News / Halifax

'Labour of love:' New Halifax park welcomes all ages, abilities

Bedford's new Live More Park is completely accessible and encourages inter-generational bonding.

Natasha Handspiker, manager of community engagement at Northwood, and resident Melanie Gaunt stroll through the new intergenerational, accessible recreation and gardening space. The park is open to the community at large.

Zane Woodford / Metro Order this photo

Natasha Handspiker, manager of community engagement at Northwood, and resident Melanie Gaunt stroll through the new intergenerational, accessible recreation and gardening space. The park is open to the community at large.

A community park being described as having one of the “most unique park designs in Atlantic Canada” officially opens in Bedford on Friday.

The William E. Frank Live More Park on the grounds of Northwood’s Bedford campus was designed to accommodate everyone from toddlers to seniors, and people of all abilities.

Community garden beds, floral and fruit trees, paved walkways, a gardening and tool shed and green space are among the features of the accessible and dementia-friendly public park.

Described as accessible and “inter-generational,” the park was created after many consultations with the local community, Northwood residents, staff and volunteers.

“This is what the community wanted…The park is open to the public and we very much encourage the community to use the space,” said Natasha Handspiker, manager of community engagement at Northwood.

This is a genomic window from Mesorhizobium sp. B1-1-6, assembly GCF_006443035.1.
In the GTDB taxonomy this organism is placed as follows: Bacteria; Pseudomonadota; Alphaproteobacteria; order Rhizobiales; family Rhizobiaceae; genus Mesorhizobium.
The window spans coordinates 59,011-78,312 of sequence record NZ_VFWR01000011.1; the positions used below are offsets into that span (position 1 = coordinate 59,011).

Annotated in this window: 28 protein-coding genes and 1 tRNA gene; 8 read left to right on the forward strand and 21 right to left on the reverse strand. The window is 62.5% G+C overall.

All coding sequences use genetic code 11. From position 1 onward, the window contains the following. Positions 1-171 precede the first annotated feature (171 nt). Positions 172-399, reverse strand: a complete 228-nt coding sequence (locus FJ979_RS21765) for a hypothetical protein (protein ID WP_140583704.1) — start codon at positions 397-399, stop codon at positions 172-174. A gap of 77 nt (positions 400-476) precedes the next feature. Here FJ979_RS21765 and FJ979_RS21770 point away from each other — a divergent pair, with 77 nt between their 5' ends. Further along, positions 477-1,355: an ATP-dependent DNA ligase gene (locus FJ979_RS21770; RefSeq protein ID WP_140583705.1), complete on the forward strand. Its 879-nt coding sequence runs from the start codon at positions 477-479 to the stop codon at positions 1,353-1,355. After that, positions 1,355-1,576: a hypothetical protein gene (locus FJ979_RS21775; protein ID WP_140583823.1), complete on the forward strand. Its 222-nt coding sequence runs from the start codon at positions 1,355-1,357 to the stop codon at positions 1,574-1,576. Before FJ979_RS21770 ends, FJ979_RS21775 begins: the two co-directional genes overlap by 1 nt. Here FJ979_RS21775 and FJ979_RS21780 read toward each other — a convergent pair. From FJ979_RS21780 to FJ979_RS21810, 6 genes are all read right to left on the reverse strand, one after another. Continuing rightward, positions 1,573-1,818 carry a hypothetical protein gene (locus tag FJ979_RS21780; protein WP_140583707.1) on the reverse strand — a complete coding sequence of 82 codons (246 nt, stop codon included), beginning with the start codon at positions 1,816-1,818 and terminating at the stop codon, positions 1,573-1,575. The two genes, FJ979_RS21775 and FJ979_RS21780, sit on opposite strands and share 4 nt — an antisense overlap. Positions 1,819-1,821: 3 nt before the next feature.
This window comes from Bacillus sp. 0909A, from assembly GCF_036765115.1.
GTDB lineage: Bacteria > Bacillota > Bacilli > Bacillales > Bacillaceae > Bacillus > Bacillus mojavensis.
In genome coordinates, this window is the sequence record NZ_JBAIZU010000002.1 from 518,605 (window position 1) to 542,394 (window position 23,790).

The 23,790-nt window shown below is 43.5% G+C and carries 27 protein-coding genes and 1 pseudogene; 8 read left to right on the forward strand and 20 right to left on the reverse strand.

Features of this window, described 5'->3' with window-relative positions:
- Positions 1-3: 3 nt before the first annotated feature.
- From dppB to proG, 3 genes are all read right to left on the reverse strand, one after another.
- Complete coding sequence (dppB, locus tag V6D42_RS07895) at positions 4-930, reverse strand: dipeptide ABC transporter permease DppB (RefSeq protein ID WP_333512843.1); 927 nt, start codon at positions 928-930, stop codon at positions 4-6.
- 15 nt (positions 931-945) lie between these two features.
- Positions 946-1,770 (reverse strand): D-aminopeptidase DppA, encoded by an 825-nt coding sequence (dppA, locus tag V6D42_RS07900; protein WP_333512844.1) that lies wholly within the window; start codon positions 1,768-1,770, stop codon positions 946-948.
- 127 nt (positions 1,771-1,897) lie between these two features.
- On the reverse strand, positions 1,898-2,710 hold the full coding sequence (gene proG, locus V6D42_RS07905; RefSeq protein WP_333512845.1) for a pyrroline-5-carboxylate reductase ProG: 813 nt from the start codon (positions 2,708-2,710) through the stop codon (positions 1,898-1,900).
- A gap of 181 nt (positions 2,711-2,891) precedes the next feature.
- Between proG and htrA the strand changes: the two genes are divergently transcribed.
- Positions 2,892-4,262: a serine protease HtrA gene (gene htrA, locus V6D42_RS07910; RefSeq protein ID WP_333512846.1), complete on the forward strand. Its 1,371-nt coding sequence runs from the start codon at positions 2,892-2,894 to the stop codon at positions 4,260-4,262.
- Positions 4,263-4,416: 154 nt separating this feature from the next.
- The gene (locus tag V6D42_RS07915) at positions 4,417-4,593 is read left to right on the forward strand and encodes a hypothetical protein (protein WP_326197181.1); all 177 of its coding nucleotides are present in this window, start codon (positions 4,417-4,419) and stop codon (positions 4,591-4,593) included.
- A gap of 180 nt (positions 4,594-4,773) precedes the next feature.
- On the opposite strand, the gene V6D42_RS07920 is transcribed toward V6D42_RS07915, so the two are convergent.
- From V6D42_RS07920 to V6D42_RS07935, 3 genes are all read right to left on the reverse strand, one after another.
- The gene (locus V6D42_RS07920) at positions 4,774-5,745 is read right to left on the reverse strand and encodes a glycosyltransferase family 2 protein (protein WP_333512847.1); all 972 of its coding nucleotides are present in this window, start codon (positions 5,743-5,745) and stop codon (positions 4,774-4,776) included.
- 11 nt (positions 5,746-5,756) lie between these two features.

“The whole park has been a labour of love and we want it to grow.”

Handspiker said of the 42 garden beds, six are 100 per cent wheelchair accessible. Members of the local community are encouraged to rent the beds, with money going back into the park space.

“There’s a day care (nearby) and they bought two plots, so on any given day you can see toddlers gardening too which is a really great thing for our residents too, to have that inter-generational component,” she said.

“Anybody who lives here, we have younger populations as well, not just seniors, can integrate with people in the community and it’s not organized. It’s happening naturally just like it would in any other community.”

Northwood Bedford Campus resident Melanie Gaunt was on the committee that helped create the facility's new public community project, the Live More Park. The public park launch happens Friday at 2 p.m. (Zane Woodford/Metro)

Zane Woodford/Metro

Northwood Bedford Campus resident Melanie Gaunt was on the committee that helped create the facility's new public community project, the Live More Park. The public park launch happens Friday at 2 p.m. (Zane Woodford/Metro)

The park was entirely paid for by donations and grants. Future plans include a 20 by 20 foot gazebo and a water fountain.

Northwood resident Melanie Gaunt was on the park planning committee. She said as someone who uses a wheelchair, she appreciated being actively included in each stage of the park planning.

“As a resident it’s really nice and calming here, especially in the evening. There’s something grounding about Mother Nature,” Gaunt said.

“The green and the nature and the plants and the flowers and the lamps. I came down here the other evening at dusk and I had never seen it with the lights and it was so nice. I could just feel my blood pressure go down.”

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